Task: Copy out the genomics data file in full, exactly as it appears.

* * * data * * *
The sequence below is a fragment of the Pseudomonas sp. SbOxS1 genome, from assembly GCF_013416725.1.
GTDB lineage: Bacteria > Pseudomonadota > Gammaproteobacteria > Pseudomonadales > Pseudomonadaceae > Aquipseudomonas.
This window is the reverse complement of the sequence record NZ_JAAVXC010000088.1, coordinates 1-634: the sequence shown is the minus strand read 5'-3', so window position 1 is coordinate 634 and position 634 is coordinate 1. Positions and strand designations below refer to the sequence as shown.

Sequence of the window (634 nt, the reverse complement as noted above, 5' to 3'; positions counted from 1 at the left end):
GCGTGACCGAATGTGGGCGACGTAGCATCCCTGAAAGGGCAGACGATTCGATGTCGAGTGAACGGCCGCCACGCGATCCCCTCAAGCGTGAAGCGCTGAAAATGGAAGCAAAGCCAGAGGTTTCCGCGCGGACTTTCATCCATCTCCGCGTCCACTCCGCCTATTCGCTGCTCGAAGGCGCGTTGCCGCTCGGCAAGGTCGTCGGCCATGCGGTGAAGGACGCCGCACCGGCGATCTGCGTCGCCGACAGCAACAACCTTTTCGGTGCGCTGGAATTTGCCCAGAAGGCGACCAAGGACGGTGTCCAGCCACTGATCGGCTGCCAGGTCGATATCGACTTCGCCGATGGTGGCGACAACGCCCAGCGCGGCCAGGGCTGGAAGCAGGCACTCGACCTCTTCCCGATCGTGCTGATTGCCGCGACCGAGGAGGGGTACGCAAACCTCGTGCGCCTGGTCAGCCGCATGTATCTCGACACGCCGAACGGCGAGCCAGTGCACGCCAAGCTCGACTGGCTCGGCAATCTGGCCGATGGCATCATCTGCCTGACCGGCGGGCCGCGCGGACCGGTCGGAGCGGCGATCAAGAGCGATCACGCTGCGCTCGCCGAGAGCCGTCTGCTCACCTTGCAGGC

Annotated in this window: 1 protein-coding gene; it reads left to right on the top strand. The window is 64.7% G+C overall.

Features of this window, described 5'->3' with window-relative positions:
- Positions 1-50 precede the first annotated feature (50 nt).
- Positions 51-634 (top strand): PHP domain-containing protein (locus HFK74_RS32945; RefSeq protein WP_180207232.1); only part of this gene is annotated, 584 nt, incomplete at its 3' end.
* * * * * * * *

The sequence below is a fragment of the Pseudomonas sp. SbOxS1 genome, from assembly GCF_013416725.1.
GTDB lineage: Bacteria > Pseudomonadota > Gammaproteobacteria > Pseudomonadales > Pseudomonadaceae > Aquipseudomonas.
This window is the reverse complement of the sequence record NZ_JAAVXC010000088.1, coordinates 1-634: the sequence shown is the minus strand read 5'-3', so window position 1 is coordinate 634 and position 634 is coordinate 1. Positions and strand designations below refer to the sequence as shown.

Sequence of the window (634 nt, the reverse complement as noted above, 5' to 3'; positions counted from 1 at the left end):
GCGTGACCGAATGTGGGCGACGTAGCATCCCTGAAAGGGCAGACGATTCGATGTCGAGTGAACGGCCGCCACGCGATCCCCTCAAGCGTGAAGCGCTGAAAATGGAAGCAAAGCCAGAGGTTTCCGCGCGGACTTTCATCCATCTCCGCGTCCACTCCGCCTATTCGCTGCTCGAAGGCGCGTTGCCGCTCGGCAAGGTCGTCGGCCATGCGGTGAAGGACGCCGCACCGGCGATCTGCGTCGCCGACAGCAACAACCTTTTCGGTGCGCTGGAATTTGCCCAGAAGGCGACCAAGGACGGTGTCCAGCCACTGATCGGCTGCCAGGTCGATATCGACTTCGCCGATGGTGGCGACAACGCCCAGCGCGGCCAGGGCTGGAAGCAGGCACTCGACCTCTTCCCGATCGTGCTGATTGCCGCGACCGAGGAGGGGTACGCAAACCTCGTGCGCCTGGTCAGCCGCATGTATCTCGACACGCCGAACGGCGAGCCAGTGCACGCCAAGCTCGACTGGCTCGGCAATCTGGCCGATGGCATCATCTGCCTGACCGGCGGGCCGCGCGGACCGGTCGGAGCGGCGATCAAGAGCGATCACGCTGCGCTCGCCGAGAGCCGTCTGCTCACCTTGCAGGC

Annotated in this window: 1 protein-coding gene; it reads left to right on the top strand. The window is 64.7% G+C overall.

Features of this window, described 5'->3' with window-relative positions:
- Positions 1-50 precede the first annotated feature (50 nt).
- Positions 51-634 (top strand): PHP domain-containing protein (locus HFK74_RS32945; RefSeq protein WP_180207232.1); only part of this gene is annotated, 584 nt, incomplete at its 3' end.